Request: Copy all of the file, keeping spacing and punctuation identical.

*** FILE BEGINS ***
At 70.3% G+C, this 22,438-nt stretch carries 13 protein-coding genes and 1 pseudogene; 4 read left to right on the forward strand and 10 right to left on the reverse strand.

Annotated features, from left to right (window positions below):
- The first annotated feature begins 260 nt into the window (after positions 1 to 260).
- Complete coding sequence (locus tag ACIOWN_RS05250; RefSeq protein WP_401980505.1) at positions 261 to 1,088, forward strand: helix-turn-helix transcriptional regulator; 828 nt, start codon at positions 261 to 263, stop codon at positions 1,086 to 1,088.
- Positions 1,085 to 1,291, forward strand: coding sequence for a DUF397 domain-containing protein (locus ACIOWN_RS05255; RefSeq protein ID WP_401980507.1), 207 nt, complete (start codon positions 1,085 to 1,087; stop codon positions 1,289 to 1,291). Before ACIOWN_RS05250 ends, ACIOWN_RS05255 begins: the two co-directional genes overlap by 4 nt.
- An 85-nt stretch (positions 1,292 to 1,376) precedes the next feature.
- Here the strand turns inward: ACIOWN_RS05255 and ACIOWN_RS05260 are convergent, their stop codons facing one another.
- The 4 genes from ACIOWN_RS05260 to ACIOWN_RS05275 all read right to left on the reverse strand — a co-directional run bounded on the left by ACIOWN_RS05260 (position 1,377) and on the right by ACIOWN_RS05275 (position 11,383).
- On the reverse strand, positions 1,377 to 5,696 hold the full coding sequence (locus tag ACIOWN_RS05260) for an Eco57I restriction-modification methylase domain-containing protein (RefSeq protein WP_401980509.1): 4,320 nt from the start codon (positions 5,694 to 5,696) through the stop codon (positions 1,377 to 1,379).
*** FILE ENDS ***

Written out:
At 70.3% G+C, this 22,438-nt stretch carries 13 protein-coding genes and 1 pseudogene; 4 read left to right on the forward strand and 10 right to left on the reverse strand.

Annotated features, from left to right (window positions below):
- The first annotated feature begins 260 nt into the window (after positions 1 to 260).
- Complete coding sequence (locus tag ACIOWN_RS05250; RefSeq protein WP_401980505.1) at positions 261 to 1,088, forward strand: helix-turn-helix transcriptional regulator; 828 nt, start codon at positions 261 to 263, stop codon at positions 1,086 to 1,088.
- Positions 1,085 to 1,291, forward strand: coding sequence for a DUF397 domain-containing protein (locus ACIOWN_RS05255; RefSeq protein ID WP_401980507.1), 207 nt, complete (start codon positions 1,085 to 1,087; stop codon positions 1,289 to 1,291). Before ACIOWN_RS05250 ends, ACIOWN_RS05255 begins: the two co-directional genes overlap by 4 nt.
- An 85-nt stretch (positions 1,292 to 1,376) precedes the next feature.
- Here the strand turns inward: ACIOWN_RS05255 and ACIOWN_RS05260 are convergent, their stop codons facing one another.
- The 4 genes from ACIOWN_RS05260 to ACIOWN_RS05275 all read right to left on the reverse strand — a co-directional run bounded on the left by ACIOWN_RS05260 (position 1,377) and on the right by ACIOWN_RS05275 (position 11,383).
- On the reverse strand, positions 1,377 to 5,696 hold the full coding sequence (locus tag ACIOWN_RS05260) for an Eco57I restriction-modification methylase domain-containing protein (RefSeq protein WP_401980509.1): 4,320 nt from the start codon (positions 5,694 to 5,696) through the stop codon (positions 1,377 to 1,379).